Each year, the International Space Station Research and Development Conference (ISSRDC), hosted by the Center for the Advancement of Science in Space (CASIS), NASA, and the American Astronautical Society, awards individuals who have pushed the boundaries of space-based research.
Eugene Boland, Techshot, Inc. chief scientist, was awarded a 2020 ISSRDC award for innovation in commercialization and nongovernment utilization. Due to the pandemic last year, all ISSRDC 2020 awards were presented during ISSRDC 2021.
Human tissue—and perhaps even organs—could someday be 3D printed in space to help patients back on Earth, thanks to the Biofabrication Facility (BFF), developed and operated by Techshot, Inc., an International Space Station (ISS) U.S. National Laboratory Commercial Service Provider.
Techshot, along with its partners at nScrypt, successfully 3D printed and cultivated human cardiac-like tissue in BFF onboard the ISS, followed by a partial human meniscus. The BFF takes advantage of microgravity in the space environment to print human tissues without the constraints of scaffolding or structural support needed to prevent their collapse on Earth. The new technology could improve the integrity and vascularization of printed tissue, thus providing a solution for what has been a technical hurdle in ground-based bioprinting.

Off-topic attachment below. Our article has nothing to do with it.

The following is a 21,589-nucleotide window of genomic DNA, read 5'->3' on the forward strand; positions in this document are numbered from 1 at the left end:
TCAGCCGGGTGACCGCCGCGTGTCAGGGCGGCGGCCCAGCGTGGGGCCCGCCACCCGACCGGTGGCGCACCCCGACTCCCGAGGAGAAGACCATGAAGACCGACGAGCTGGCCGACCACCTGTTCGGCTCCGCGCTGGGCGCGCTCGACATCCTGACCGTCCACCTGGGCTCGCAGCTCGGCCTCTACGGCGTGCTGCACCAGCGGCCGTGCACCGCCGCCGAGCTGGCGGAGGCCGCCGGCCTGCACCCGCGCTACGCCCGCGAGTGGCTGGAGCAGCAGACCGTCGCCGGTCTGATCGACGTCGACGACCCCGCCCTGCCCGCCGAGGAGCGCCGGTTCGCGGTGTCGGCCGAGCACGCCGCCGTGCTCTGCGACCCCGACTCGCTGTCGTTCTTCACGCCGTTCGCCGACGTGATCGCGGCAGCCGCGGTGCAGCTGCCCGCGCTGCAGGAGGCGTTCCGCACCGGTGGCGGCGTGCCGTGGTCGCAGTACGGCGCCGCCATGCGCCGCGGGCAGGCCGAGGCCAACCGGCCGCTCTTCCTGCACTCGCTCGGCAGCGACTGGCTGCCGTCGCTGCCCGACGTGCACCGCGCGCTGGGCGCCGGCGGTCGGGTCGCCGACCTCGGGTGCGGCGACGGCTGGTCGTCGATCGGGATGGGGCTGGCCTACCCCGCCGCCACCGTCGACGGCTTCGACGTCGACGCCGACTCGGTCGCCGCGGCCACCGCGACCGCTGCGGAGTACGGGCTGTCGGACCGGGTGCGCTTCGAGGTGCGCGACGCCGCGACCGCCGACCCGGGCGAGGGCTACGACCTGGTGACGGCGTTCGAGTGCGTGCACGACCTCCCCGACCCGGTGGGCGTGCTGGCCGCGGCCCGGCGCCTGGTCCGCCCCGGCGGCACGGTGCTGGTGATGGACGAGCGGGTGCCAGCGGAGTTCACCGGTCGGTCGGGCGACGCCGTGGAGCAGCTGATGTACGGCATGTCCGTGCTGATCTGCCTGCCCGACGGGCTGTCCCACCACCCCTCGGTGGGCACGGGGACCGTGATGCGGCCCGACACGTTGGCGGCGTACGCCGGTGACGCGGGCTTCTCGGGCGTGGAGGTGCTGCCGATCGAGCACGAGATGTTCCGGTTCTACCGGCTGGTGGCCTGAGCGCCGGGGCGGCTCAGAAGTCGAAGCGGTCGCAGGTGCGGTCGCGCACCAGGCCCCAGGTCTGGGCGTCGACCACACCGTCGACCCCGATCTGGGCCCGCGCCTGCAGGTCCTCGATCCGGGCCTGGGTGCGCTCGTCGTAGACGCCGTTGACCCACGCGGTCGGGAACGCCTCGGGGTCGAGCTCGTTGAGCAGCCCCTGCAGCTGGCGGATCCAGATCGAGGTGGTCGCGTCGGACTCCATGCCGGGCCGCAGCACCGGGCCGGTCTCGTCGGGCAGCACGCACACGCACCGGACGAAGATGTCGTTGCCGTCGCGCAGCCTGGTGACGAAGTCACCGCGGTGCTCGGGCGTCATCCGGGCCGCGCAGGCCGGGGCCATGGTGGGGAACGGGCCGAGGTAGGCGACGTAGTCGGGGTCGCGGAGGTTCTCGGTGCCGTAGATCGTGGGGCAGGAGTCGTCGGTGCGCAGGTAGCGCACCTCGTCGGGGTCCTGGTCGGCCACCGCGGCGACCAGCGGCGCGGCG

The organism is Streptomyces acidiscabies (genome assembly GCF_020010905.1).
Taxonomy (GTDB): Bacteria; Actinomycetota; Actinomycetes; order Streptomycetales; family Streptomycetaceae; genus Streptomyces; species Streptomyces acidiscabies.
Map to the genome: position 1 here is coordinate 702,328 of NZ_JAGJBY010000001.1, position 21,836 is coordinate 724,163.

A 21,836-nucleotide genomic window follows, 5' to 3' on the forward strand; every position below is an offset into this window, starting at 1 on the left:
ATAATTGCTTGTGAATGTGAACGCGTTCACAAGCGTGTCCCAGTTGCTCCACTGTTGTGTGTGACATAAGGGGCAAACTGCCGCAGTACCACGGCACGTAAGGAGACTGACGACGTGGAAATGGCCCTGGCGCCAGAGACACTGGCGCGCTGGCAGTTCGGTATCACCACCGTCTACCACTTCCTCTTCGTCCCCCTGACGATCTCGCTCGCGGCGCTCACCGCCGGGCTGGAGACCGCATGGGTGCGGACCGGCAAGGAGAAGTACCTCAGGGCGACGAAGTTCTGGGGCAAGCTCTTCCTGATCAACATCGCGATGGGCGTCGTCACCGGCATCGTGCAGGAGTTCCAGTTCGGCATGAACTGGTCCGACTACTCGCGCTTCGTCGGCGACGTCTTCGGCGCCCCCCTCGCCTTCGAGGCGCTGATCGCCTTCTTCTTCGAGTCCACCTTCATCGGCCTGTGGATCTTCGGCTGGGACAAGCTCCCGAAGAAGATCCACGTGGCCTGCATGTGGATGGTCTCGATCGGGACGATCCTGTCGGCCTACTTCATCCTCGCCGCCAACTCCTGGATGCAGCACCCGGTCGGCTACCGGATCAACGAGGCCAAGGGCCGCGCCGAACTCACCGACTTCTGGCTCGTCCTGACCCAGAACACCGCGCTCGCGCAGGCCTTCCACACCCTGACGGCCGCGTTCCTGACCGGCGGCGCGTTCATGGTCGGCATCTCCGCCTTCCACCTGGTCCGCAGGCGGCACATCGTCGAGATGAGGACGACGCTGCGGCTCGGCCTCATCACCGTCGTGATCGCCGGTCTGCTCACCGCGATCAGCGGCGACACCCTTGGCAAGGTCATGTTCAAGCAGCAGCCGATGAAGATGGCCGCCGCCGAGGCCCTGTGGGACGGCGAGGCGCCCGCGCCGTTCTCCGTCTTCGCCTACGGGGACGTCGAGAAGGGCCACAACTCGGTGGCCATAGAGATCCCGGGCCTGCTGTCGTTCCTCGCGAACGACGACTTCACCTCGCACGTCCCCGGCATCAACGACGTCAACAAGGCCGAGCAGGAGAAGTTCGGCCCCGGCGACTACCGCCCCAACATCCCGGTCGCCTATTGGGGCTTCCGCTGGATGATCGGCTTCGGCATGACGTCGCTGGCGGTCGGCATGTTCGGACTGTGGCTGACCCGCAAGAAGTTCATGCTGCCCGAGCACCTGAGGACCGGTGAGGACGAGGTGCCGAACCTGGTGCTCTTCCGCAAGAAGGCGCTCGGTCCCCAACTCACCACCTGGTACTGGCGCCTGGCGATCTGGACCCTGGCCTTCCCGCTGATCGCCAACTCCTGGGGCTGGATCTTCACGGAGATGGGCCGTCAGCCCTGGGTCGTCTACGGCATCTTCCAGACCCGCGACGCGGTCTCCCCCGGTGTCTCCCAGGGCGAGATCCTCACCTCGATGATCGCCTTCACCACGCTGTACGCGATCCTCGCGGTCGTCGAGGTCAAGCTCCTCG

A culmination of more than five years of design and testing, the BFF represents a first step for a potentially game-changing technology. Tissues and even human organs printed in space could someday represent an alternative to the the use of donated tissues and organs for transplantation, which could help mitigate the organ shortage on Earth. In the meantime, Techshot’s platform serves as a tool for further tissue research and development by commercial and academic life science customers, advancing fundamental biological science in microgravity.